ImPACT designed to measure severity of concussion-related symptoms

Central High School defensive lineman Tyler Hernandez, right, linebacker Thaddeus Wilcox, center, and defensive lineman Orion Campbell participate in the ImPACT on computers in the school’s library so they can be cleared to play football this season.

Mesa County School District 51 athletes are using ImPACT, a web-based test for concussions.


Concussion Symptoms

Symptoms of a concussion range from mild to severe and can last for hours, days, weeks, or even months. If you notice any symptoms of a concussion, contact your doctor.

Symptoms of a concussion fit into four main categories:

Thinking and remembering

• Not thinking clearly

• Feeling slowed down

• Not being able to concentrate

• Not being able to remember new information


• Headache

• Fuzzy or blurry vision

• Nausea and vomiting

• Dizziness

• Sensitivity to light or noise

• Balance problems

• Feeling tired or having no energy

Emotional and mood

• Easily upset or angered

• Sad

• Nervous or anxious

• More emotional


• Sleeping more than usual

• Sleeping less than usual

• Trouble falling asleep

Source: Heathwise/WebMD

Tyler Hernandez is pretty sure he sustained a concussion last summer.

The Central High School football player was riding his bicycle when he suddenly lost control and crashed.

“I was riding my bike with no hands,” he said. “My front tire hit a rock and I smashed my face into the ground. I got up, but I forgot how to walk for a few seconds.”

Hernandez stumbled around before collecting himself and going to a friend’s house nearby. He cleaned up, then rode his bicycle home, thinking he was fine.

A couple of days later, he still had some balance and dizziness problems. Although he never saw a doctor about the injury and was never diagnosed, he believes he had a concussion.

If he shows any signs of a concussion while playing football this season, school officials will be able to give him a test to determine if Hernandez needs further care.

Hernandez is one of an estimated 400 student-athletes in Mesa County School District 51 to take the Immediate Post-Concussion Assessment and Cognitive Test (ImPACT) this fall. The test is designed to measure the severity of symptoms in the acute phase of recovery from concussion.

ImPACT grades a person’s memorization skills, matching shapes, mental speed and reaction time. Each test includes six separate tests on word memory, design memory, memory and speed, symbol search, color word match, letter memory and ability to count backward quickly.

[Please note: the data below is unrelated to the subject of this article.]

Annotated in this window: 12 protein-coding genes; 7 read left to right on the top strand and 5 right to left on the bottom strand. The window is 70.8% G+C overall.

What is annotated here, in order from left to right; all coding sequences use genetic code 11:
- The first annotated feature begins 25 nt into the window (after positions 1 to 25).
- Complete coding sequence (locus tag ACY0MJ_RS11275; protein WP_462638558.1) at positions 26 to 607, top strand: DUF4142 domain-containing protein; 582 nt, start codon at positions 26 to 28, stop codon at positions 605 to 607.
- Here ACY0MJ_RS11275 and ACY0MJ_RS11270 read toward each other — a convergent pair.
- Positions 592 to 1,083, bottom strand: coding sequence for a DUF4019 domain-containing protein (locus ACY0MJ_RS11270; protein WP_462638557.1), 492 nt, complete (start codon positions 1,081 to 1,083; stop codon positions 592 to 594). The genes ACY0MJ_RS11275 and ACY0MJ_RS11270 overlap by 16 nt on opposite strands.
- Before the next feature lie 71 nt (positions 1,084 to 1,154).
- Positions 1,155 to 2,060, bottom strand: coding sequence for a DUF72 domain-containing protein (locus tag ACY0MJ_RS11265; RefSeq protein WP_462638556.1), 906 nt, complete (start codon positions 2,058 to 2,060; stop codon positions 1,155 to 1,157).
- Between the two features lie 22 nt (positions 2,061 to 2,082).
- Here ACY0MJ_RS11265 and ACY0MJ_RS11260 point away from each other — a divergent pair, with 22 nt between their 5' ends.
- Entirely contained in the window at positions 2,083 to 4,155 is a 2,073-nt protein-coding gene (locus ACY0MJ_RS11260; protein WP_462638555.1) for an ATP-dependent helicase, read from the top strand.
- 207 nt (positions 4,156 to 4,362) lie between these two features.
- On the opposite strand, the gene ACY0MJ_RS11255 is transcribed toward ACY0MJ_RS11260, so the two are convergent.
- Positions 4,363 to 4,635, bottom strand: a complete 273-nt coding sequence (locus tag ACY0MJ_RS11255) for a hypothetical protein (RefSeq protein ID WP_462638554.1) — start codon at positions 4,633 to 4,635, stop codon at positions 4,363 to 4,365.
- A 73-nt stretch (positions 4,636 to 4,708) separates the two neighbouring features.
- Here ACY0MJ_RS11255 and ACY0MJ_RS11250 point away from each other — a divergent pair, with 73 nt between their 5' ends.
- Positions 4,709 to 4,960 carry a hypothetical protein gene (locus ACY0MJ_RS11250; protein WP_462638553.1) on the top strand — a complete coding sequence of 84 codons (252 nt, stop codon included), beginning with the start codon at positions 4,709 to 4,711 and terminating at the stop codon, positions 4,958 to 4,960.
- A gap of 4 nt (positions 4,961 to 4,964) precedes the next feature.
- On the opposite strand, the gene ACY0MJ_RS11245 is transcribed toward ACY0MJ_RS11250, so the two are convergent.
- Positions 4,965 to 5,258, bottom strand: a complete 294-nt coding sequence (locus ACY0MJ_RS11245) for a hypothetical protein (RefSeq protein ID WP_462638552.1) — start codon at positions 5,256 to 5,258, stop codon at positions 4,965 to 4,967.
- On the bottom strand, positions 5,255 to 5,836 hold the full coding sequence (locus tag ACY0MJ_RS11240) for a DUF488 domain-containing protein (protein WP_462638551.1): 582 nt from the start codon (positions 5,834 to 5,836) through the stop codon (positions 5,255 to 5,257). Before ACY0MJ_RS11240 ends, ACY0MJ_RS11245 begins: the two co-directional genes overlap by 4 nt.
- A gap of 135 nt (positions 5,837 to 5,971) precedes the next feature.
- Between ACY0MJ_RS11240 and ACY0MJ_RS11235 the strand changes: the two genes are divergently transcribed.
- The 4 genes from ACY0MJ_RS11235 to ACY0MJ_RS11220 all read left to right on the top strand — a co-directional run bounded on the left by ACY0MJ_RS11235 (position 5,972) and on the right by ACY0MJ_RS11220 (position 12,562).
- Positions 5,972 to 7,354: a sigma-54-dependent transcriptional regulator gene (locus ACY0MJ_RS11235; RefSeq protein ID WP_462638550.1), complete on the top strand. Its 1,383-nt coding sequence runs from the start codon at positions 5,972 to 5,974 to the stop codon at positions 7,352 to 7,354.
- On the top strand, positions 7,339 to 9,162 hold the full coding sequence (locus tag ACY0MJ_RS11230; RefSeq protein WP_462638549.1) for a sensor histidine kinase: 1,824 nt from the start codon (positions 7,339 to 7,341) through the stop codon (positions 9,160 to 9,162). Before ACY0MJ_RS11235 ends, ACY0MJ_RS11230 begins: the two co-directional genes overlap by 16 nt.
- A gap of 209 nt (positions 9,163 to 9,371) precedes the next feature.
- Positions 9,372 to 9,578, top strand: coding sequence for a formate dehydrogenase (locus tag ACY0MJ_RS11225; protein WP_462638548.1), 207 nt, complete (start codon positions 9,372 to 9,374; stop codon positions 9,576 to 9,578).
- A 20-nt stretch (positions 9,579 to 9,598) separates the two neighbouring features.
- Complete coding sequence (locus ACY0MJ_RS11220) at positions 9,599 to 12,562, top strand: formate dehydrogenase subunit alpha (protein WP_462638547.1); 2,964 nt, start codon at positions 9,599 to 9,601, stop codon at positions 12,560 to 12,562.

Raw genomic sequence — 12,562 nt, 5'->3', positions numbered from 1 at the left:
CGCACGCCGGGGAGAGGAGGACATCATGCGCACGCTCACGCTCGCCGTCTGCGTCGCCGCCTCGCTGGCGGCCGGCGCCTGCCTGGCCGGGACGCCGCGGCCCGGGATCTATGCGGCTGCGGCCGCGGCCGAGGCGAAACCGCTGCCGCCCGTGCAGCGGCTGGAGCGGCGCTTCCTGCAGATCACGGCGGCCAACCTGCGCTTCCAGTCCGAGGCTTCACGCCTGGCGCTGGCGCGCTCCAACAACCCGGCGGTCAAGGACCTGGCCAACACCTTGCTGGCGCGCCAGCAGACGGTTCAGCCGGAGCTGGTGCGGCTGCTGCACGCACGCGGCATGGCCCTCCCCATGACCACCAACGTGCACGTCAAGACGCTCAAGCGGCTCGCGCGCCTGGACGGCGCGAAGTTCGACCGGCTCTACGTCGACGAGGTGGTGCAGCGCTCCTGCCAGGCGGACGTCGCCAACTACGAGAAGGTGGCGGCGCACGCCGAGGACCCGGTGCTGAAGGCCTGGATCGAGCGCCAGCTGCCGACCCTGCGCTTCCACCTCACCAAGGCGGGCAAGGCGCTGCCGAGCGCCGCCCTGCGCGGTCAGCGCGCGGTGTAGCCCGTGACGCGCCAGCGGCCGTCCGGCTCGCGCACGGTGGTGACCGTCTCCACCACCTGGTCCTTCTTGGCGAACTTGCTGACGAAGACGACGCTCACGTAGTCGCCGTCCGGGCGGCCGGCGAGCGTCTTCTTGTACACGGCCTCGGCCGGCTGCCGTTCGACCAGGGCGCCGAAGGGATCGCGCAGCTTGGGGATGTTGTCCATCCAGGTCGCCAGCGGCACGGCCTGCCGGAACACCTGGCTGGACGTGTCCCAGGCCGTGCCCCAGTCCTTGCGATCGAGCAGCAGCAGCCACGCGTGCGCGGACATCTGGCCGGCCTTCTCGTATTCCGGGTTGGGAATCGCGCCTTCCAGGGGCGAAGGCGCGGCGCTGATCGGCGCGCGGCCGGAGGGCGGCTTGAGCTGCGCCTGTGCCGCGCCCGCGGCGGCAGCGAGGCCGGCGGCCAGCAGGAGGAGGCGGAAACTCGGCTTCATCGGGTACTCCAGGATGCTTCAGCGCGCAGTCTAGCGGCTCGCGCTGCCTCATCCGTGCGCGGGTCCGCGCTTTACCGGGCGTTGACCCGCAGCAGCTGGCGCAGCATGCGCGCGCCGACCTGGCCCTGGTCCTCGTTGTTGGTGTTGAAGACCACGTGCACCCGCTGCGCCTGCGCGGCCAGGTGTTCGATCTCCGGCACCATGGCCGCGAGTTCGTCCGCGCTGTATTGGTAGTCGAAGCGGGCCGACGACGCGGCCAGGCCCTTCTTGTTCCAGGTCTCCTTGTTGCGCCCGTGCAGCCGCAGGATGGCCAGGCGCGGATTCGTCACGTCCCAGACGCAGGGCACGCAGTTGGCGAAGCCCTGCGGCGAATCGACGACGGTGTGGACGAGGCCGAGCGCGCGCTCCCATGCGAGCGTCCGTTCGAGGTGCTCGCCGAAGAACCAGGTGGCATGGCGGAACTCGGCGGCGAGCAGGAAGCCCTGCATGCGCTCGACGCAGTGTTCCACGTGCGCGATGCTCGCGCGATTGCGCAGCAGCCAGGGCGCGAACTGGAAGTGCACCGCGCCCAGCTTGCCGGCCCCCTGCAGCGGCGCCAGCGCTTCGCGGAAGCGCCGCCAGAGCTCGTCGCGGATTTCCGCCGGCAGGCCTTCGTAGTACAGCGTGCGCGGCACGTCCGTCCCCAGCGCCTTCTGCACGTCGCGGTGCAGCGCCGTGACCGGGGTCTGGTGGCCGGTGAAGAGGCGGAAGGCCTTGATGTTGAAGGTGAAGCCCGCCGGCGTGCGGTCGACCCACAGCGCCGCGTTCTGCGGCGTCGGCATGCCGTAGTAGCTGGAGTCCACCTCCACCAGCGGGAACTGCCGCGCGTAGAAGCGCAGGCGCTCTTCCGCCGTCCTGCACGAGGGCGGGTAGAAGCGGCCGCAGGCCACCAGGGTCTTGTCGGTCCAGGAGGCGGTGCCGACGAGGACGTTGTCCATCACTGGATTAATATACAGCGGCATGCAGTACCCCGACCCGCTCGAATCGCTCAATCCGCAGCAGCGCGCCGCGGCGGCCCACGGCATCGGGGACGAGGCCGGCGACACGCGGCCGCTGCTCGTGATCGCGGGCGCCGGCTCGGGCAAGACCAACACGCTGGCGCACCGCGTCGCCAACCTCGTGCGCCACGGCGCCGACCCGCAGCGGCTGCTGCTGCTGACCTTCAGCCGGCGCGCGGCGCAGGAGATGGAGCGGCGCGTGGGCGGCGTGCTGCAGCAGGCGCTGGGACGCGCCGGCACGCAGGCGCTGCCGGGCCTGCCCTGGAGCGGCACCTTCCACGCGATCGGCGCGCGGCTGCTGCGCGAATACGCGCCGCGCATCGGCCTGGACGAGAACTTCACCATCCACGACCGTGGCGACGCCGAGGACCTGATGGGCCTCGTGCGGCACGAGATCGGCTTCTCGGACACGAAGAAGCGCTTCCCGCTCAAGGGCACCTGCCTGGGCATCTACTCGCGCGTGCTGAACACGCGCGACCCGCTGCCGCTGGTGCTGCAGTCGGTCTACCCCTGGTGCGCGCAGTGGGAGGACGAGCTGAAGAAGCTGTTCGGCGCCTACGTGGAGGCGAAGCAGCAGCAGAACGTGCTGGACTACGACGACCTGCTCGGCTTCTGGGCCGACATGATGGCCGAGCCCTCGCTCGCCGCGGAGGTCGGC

Football, soccer, basketball and lacrosse players are required to take the test before they can play. The pre-concussion test gives physicians a baseline to help them further assess a concussion.

“I didn’t find it to be extremely hard, but the lines part was difficult,” Hernandez said. “It’s a good precaution. We might as well do it. It will keep us healthy in the long run.”

If a student-athlete is hit on the head and shows any of the physical signs of a possible concussion, he or she will be required to take the test again. The results will be given to the parents, who must obtain medical clearance before the athlete can return to practice or games.

Any student-athlete who sustains a concussion will sit out a minimum of one week, School District 51 Athletic Director Paul Cain said. It could be longer, depending on the severity of the concussion.

When the player is cleared by a physician, he or she will have to complete a concussion management protocol before returning to play.

The protocol is called REAP:

Reduce physical demands

Educate the player and parents

Accommodate by lessening the academic demands

Pace the return to play process

“Concussion is a catchword out there right now,” Grand Junction football coach Robbie Owens said. “Everybody is talking about it, from the NFL down to pee-wee football. It’s important our kids understand that.

“All the studies show the younger the kids are, the more long-term damage they can have from multiple concussions. It’s another piece of evidence we can use to determine when a kid can go back out there.”

The ImPACT test wasn’t around for student-athletes when Owens played football.

“I think I probably got one, but you just shook it off,” Owens said. “The term back then was ‘You got your bell rung.’ You went to the side, shook your head, went back in and you didn’t think twice about it. With the advances medically, we understand things better.”

There are different severities of a concussion, which aren’t always obvious.

“You don’t need a loss of consciousness to have a concussion,” said Dr. Michael Reeder, a sports medicine specialist at Rocky Mountain Orthopeadics. “In fact, a majority of people that have a concussion don’t have a loss of consciousness.”

The ImPACT test will help identify concussions, especially for the ones most difficult to diagnose.

“It’s going to be a tool for difficult decision making when retuning to play,” Reeder said.

Cain received a grant through Dick’s Sporting Goods, a major sponsor of the test, to pay for the first year of the program. It has a value of roughly $2,000, Cain said, and the test is valid for two years.

A parent or guardian of a student-athlete not in football, soccer, basketball or lacrosse can request their child take the test by contacting their school’s athletic director.

Dick’s Sporting Goods is donating $1 for every pair of shoes purchased until Sept. 12 to the ImPACT test.

Next year, District 51 plans to test freshmen and new high school students in the district and plans to administer the test to freshmen, juniors and new student-athletes each year.


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